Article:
China can produce many types of computer chips, but it depends on companies headquartered in the United States and U.S. allies for the leading-edge computer chips that power smartphones, supercomputers, and artificial intelligence systems. China’s chip dependence allows the United States and its allies to cut off the supply of chips to Chinese state or private actors that threaten human rights or international security.
Export controls on advanced semiconductor manufacturing equipment (SME) are among the most important tools available to sustain China’s chip dependence. The production of advanced SME is dominated by a handful of firms in the United States, Japan, and the Netherlands, and the technology is highly complex, such that competitors face steep challenges to developing advanced SME.1 For example, EUV photolithography equipment is essential for manufacturing leading-edge logic chips, but it is sold by just one company: the Dutch firm ASML.2 The United States and its allies have used export controls on SME to prevent China from indigenizing advanced chipmaking capabilities, thereby sustaining China’s dependence on democracies for access to leading-edge chips.3 Since 2019, U.S. export controls on SME have also prevented chipmakers in other countries from selling chips to the Chinese telecommunications giant Huawei.4 More recently, the United States and its allies have implemented similar rules to restrict sales of chips and a variety of electronic equipment to Russia and Russian military end users.5
But export controls can also have adverse long-term effects if they incentivize U.S. SME firms themselves to offshore production to other countries. Recent unilateral U.S. export controls targeting China—which is now the world’s largest market for SME firms6—have raised concerns that U.S. SME firms might relocate production abroad to avoid future tariffs or export controls. Offshoring of SME production would both remove an important source of leverage over China and make the United States more dependent on other countries for access to some of the most important inputs to semiconductor manufacturing. This brief explores the degree to which U.S. SME firms are offshoring their production to other countries and the reasons driving firms to offshore.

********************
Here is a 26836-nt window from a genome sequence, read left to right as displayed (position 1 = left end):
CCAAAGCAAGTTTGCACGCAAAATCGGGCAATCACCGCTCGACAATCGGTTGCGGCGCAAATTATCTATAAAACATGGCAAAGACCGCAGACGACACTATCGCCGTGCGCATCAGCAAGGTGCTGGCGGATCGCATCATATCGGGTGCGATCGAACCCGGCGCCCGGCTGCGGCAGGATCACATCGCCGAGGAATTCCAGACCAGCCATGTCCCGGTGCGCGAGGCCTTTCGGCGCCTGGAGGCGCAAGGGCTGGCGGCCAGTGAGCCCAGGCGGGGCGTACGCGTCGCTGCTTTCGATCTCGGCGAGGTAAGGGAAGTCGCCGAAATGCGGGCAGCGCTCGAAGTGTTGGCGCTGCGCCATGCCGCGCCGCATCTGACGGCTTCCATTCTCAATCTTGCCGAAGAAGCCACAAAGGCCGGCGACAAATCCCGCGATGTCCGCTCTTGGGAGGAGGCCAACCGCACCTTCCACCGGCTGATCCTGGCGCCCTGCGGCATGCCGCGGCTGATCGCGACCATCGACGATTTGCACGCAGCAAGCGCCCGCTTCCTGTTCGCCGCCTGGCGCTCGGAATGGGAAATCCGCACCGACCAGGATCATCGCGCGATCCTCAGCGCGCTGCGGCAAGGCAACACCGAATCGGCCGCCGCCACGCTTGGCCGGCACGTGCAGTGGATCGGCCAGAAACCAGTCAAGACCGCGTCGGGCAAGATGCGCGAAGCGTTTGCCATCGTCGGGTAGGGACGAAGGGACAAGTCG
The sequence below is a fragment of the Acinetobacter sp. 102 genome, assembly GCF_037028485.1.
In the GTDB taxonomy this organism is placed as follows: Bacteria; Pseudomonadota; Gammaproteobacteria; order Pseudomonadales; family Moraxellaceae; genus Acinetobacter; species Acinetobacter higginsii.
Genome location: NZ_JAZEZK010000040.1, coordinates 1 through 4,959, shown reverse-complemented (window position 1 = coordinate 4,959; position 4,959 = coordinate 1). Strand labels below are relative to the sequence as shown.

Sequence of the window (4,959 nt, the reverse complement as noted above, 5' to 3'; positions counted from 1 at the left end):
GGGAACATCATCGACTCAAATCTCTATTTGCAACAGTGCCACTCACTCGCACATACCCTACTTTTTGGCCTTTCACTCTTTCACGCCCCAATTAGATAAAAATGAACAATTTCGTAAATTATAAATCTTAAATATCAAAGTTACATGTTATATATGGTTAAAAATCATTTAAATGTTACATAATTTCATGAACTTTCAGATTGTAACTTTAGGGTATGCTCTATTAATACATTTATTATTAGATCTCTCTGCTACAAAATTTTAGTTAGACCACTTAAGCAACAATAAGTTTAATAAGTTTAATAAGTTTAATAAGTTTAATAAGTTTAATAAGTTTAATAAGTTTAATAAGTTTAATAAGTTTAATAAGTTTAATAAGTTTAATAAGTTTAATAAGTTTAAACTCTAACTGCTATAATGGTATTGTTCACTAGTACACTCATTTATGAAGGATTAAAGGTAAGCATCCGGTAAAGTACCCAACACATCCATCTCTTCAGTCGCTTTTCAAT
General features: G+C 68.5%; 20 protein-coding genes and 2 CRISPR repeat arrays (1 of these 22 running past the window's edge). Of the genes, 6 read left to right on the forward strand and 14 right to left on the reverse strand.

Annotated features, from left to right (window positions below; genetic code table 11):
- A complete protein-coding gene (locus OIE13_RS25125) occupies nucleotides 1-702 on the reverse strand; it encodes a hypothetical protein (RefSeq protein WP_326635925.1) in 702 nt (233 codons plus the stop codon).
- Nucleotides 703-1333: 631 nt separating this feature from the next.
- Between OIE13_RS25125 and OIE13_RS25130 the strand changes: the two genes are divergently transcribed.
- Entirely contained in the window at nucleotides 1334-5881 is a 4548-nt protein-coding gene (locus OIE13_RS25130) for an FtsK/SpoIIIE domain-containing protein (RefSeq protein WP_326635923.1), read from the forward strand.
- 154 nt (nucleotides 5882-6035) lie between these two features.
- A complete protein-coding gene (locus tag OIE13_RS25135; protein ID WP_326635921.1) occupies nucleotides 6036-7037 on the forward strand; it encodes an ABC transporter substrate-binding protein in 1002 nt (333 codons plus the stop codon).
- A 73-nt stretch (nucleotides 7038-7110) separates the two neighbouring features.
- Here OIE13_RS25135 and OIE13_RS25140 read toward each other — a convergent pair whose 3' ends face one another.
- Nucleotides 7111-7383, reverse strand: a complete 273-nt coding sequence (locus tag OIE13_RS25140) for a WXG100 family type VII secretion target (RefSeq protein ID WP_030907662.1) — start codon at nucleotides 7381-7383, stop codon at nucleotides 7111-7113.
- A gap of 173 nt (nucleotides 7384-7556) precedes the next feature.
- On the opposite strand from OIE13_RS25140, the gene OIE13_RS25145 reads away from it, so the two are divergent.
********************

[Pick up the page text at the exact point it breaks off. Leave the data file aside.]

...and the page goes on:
- Top SME firms maintain and are building/investing in offshore manufacturing capacity. Of the top three U.S. SME firms, Applied Materials states that half of its manufacturing occurs in Singapore, and both KLA and Lam Research have made significant investments in manufacturing facilities overseas. However, the United States, Japan, and the Netherlands collectively continue to produce a majority of global SME exports onshore.
- U.S. SME firms engage in offshore manufacturing for many reasons that predate recent export controls. These include foreign acquisitions, greater proximity to customers in East Asia, and access to new STEM talent. However, SME firms are closely tracking developments in U.S. export control policy, particularly the use of the foreign-produced direct product rule (FDPR) and similar extraterritorial controls. Most U.S. SME firms have experienced limited business impacts from export controls thus far but discuss export controls as a risk in their annual reports.